The BCCI are reportedly yet to pay the Indian Women’s team the $500,000 they are owed from the 2020 WT20, an amount the players earned after they reached the final of the competition. The revelation has been made by Tom Moffat, the CEO of the Federation of International Cricketers’ Associations.
Women’s cricket in India, over the past few weeks, has been marred by controversy, and more scathing news has emerged as The Telegraph has reported that the Harmanpreet Kaur-led Indian T20I side, that reached the final of the World T20 in 2020, are yet to be paid by the BCCI for their showing in the global extravaganza. In what turned out to be a memorable event, the women’s team, coached by WV Raman, reached the final of the World T20 in Australia last year and pocketed $500,000 for finishing as runner’s up. However, in what comes as a scathing revelation, the Telegraph has reported that the BCCI still hold the entire prize pot awarded to India’s players, more than a year after they earned it.
The development was confirmed by Tom Moffat, the CEO of the Federation of International Cricketers’ Associations (FICA), who described the delay in payment as ‘unacceptable.’
"Prize money is payable to players for their on-field performance in pinnacle events and the late non-payment of money owing to players is unacceptable," Mr Moffat told Telegraph Sport.
Moffat, like Lisa Sthalekar, further urged the players in the country to come together and form a Player’s association in order to ensure that they are never at the mercy of the board.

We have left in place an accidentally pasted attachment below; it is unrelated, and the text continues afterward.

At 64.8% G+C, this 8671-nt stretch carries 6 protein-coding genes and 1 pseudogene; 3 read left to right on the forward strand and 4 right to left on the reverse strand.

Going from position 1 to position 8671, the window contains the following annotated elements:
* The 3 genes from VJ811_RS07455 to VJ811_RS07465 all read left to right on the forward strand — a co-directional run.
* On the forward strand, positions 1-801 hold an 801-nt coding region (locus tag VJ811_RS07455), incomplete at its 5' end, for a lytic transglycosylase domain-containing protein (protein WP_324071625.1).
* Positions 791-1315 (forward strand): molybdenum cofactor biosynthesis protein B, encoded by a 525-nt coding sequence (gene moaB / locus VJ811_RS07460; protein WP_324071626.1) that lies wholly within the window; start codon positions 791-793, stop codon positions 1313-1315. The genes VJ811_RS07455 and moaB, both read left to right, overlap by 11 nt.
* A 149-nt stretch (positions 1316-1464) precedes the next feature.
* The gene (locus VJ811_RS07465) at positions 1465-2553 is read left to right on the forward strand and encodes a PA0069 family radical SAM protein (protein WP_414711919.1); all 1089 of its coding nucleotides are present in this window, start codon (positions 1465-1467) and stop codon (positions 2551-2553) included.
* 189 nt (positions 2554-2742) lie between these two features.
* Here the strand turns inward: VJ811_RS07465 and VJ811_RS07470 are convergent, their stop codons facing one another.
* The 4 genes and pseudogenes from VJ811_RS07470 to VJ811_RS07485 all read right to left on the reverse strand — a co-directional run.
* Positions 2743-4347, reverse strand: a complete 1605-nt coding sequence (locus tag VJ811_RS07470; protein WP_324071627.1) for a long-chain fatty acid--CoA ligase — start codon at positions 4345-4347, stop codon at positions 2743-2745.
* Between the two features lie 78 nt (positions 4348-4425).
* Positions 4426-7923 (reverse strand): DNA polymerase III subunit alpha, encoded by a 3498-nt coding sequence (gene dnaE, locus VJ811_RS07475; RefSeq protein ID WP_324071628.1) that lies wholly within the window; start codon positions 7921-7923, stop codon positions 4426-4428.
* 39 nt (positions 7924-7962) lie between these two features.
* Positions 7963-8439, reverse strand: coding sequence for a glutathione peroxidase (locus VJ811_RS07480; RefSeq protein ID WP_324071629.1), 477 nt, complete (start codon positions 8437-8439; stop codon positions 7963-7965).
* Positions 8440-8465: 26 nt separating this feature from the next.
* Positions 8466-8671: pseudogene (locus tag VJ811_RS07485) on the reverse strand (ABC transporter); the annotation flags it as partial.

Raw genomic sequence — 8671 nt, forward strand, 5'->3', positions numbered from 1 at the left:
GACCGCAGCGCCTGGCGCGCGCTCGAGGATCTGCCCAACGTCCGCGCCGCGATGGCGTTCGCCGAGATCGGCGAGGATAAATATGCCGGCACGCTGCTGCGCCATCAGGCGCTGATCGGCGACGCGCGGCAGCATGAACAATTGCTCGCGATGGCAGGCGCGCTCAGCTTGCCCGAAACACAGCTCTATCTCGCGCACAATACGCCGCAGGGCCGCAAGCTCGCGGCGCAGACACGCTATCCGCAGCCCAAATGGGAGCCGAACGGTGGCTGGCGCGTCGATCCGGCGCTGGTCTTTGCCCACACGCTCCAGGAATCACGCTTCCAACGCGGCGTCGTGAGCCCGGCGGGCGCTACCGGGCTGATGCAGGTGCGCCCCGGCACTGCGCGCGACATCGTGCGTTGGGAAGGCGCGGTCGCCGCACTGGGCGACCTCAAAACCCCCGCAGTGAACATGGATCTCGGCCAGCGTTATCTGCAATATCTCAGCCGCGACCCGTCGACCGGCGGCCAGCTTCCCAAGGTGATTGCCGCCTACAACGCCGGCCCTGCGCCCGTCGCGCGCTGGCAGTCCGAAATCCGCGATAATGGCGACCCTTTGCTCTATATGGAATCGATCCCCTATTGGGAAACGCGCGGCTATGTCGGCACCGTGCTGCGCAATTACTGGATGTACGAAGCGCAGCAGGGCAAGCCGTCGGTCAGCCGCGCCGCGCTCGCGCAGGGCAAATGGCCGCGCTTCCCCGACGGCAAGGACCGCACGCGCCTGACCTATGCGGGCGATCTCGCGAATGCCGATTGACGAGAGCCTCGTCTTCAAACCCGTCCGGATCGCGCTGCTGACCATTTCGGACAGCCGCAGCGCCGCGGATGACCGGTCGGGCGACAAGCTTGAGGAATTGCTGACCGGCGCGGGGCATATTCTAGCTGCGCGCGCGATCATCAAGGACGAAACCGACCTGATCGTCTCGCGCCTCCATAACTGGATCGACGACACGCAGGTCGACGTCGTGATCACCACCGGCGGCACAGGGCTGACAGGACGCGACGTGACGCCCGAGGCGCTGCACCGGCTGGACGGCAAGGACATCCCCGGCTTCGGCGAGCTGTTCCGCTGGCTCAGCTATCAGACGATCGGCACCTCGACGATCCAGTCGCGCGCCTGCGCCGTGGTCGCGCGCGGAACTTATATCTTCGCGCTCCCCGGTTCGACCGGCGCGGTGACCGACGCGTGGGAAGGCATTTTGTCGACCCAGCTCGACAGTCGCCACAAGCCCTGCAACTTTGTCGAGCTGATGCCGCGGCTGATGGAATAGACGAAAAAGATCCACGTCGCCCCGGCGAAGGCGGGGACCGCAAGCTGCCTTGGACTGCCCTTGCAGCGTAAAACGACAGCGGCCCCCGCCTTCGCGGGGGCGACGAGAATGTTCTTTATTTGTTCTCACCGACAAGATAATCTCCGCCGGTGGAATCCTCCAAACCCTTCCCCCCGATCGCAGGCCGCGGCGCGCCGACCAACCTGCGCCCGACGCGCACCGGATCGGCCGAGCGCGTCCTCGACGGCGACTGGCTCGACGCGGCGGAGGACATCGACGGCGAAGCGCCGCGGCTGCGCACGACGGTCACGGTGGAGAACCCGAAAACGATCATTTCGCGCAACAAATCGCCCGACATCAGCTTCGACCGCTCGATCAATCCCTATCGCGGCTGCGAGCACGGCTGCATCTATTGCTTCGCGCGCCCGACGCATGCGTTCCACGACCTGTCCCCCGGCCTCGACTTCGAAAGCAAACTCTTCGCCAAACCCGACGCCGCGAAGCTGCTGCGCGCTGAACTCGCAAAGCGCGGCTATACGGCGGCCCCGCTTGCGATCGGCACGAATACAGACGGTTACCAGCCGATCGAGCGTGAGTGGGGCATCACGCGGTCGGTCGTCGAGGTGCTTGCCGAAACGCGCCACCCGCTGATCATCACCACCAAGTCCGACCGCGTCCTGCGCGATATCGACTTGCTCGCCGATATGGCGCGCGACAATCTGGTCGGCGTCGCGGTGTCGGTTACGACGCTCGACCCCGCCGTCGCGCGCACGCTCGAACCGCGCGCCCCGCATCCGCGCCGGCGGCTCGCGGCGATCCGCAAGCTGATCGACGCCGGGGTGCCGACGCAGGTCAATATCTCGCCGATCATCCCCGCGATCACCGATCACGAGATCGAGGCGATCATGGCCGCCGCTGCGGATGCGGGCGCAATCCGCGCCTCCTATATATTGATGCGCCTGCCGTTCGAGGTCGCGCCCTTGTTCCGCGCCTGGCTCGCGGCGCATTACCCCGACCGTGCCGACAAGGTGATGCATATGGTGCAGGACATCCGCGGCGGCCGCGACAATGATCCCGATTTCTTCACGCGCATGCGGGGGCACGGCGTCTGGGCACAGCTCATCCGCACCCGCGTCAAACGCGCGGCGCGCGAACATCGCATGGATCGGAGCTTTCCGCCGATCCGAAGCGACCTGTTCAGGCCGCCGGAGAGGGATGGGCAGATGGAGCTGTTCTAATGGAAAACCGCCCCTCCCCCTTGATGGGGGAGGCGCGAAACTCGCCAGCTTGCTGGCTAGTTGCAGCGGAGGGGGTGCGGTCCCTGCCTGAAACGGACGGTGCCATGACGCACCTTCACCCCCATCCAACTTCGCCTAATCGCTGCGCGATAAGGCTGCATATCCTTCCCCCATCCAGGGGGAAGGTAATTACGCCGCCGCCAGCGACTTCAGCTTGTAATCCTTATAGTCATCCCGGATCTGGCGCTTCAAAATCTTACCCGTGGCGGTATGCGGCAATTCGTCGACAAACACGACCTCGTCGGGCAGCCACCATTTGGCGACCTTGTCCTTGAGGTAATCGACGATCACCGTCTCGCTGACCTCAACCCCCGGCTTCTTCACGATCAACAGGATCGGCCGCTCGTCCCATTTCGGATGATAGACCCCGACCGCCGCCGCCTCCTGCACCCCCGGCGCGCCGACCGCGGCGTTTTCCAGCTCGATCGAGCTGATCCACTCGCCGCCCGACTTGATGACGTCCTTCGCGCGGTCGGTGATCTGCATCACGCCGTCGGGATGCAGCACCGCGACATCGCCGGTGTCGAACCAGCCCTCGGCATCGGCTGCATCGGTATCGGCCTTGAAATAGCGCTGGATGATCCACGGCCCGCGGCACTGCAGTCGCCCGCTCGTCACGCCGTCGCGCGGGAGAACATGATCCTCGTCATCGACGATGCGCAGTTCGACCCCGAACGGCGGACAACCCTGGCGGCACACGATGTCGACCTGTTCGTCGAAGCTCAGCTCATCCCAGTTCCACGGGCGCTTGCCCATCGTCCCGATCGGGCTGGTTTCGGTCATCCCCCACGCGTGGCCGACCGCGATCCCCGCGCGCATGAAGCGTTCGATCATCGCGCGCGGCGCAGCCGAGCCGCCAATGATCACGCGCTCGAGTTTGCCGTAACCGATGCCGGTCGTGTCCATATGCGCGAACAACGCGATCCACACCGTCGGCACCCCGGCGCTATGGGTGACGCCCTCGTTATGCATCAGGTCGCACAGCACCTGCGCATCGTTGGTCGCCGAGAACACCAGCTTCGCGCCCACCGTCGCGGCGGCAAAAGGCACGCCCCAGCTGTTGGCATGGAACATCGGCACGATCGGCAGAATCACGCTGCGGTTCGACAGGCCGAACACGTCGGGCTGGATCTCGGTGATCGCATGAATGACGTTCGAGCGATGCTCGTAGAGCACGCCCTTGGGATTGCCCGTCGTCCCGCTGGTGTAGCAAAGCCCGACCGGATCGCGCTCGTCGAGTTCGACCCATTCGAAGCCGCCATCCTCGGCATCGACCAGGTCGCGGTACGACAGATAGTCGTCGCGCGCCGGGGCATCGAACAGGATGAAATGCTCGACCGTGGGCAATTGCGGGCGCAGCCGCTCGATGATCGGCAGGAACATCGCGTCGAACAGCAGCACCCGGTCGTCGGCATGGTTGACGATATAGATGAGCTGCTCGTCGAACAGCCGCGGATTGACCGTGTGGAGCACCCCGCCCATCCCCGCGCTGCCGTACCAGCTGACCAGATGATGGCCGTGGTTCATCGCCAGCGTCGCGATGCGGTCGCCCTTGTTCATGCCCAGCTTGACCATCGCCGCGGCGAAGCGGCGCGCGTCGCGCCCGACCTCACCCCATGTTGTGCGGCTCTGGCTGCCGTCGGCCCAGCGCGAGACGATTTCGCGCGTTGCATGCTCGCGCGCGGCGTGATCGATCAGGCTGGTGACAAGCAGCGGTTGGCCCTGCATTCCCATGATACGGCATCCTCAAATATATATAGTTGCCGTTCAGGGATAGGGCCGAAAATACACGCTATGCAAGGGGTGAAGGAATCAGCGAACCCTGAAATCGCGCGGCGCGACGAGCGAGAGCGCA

"We encourage players in India to consider getting organised as part of a players’ association so they, and the game in India, can benefit from collective player representation in the same way that their fellow professionals around the world do."
As per the rules, the ICC are expected to pay the amount the teams earned to the national governing body (in this case BCCI) within a week of any tournament finishing. However, while both Cricket Australia (CA) and ECB are believed to have paid their cricketers within two months of the conclusion of the final, the BCCI are yet to make the payments to the Indian players despite the tournament having concluded more than 14 months ago.
Should the report be true, it would serve as another black mark for the Sourav Ganguly-led BCCI, which has already come under fire for being neglectful towards women’s cricket. Most recently, the board came under fire for the disparity in player contracts, with the lowest earning Men cricketer earning twice as much as the highest paid women’s cricketer.